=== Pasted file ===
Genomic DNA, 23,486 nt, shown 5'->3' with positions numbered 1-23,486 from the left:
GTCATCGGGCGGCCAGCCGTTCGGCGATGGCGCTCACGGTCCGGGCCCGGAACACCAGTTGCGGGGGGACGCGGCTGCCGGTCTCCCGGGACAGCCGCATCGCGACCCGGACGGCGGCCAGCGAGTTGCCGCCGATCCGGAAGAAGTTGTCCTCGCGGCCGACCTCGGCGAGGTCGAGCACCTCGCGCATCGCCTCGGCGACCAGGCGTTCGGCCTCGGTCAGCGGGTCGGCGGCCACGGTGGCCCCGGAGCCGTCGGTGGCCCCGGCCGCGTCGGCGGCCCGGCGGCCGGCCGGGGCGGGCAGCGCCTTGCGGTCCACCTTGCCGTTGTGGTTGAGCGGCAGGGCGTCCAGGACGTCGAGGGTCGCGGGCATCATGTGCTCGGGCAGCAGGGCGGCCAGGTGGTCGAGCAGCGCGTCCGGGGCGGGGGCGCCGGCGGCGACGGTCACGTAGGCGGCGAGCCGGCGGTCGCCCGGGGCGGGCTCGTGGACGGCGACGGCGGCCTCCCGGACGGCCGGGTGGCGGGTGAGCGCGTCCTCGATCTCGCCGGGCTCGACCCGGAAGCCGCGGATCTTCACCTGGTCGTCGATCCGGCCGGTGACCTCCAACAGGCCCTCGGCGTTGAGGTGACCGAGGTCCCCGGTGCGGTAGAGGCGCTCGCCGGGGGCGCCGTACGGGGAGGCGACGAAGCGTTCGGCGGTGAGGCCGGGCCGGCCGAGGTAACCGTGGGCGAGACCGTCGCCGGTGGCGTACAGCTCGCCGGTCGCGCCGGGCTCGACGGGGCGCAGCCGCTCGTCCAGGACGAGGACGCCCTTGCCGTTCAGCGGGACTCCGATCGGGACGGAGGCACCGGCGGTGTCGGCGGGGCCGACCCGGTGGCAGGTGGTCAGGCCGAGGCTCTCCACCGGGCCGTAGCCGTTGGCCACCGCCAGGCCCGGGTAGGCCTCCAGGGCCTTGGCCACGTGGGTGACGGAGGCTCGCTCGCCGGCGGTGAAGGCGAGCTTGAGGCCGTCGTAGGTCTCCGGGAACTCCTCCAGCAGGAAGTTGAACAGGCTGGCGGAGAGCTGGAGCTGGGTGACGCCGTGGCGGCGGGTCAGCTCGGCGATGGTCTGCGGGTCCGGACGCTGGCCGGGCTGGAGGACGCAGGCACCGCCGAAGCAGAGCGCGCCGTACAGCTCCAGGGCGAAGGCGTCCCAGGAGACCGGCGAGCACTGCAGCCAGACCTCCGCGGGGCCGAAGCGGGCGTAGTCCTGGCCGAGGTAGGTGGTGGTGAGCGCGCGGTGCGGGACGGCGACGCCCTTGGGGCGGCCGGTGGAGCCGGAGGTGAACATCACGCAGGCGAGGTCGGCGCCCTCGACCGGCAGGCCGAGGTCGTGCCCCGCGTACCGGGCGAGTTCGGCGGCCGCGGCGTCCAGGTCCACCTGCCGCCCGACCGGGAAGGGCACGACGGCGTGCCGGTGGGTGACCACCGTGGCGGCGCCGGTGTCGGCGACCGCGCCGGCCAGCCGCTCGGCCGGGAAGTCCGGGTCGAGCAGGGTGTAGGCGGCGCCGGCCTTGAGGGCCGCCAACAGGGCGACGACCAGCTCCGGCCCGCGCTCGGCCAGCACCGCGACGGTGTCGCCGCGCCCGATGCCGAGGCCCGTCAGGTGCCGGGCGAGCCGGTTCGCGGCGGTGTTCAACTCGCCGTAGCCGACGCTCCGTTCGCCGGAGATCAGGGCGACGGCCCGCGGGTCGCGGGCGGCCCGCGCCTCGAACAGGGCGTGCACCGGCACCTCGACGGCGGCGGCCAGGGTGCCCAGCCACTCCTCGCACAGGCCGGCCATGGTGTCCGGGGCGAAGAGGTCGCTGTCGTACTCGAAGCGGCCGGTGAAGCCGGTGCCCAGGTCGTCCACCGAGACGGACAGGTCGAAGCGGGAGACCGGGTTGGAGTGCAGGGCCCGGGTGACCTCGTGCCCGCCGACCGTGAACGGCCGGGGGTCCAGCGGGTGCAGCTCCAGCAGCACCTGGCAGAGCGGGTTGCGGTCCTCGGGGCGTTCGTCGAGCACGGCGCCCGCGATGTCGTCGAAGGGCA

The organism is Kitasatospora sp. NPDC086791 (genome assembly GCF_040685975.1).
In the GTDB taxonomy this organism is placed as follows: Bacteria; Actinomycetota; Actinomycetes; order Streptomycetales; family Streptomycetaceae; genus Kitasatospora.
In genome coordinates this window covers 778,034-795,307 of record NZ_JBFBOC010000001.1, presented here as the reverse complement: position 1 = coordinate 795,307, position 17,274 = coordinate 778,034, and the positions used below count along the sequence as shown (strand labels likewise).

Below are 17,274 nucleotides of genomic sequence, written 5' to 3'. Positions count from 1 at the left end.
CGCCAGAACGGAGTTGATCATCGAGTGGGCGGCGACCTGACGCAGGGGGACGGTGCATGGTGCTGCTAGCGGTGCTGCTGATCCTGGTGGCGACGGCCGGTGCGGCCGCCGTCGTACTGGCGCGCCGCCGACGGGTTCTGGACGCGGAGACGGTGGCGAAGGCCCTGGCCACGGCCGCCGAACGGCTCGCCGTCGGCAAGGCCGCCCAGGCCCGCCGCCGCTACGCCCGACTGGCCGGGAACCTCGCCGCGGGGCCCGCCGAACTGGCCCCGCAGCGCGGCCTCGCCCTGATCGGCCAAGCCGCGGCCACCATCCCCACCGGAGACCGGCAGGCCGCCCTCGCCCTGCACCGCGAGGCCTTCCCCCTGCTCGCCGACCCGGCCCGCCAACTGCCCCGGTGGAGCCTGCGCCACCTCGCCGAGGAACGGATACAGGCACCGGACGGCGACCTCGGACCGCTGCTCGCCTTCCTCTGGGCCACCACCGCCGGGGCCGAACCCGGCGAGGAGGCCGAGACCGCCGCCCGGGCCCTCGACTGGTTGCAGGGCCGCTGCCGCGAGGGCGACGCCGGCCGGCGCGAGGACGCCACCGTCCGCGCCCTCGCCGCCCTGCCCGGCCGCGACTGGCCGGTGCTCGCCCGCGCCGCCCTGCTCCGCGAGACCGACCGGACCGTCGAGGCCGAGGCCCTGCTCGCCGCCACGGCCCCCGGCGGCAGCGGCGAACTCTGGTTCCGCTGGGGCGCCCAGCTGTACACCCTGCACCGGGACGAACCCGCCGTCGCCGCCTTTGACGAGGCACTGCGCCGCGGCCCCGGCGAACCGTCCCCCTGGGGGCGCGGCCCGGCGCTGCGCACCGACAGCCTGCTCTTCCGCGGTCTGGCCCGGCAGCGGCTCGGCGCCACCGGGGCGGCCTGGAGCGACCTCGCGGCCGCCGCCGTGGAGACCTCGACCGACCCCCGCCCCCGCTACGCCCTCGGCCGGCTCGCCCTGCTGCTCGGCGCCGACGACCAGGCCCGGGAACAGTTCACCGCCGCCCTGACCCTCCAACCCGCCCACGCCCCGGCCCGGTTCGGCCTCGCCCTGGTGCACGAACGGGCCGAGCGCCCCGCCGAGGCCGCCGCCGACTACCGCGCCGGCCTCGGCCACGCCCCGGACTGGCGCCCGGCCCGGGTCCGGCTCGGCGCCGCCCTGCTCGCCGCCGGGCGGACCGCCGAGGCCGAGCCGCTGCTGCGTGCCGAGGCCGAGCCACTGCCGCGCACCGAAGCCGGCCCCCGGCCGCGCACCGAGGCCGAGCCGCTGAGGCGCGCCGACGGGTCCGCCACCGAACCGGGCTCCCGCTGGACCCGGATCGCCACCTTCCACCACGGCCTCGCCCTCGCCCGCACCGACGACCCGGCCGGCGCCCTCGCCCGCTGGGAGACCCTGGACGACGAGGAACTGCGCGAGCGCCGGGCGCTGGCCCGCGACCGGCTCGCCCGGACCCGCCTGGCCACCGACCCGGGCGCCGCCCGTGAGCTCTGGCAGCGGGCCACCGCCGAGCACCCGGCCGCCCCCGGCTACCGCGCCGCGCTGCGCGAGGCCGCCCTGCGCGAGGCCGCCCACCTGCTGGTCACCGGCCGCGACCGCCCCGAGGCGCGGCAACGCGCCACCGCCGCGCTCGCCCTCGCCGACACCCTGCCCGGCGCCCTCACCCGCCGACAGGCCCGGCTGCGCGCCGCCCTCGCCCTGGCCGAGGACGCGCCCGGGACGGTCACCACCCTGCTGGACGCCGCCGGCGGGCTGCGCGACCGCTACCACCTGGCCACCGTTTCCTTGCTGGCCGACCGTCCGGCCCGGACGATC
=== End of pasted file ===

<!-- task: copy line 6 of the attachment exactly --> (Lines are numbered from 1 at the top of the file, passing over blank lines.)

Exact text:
Below are 17,274 nucleotides of genomic sequence, written 5' to 3'. Positions count from 1 at the left end.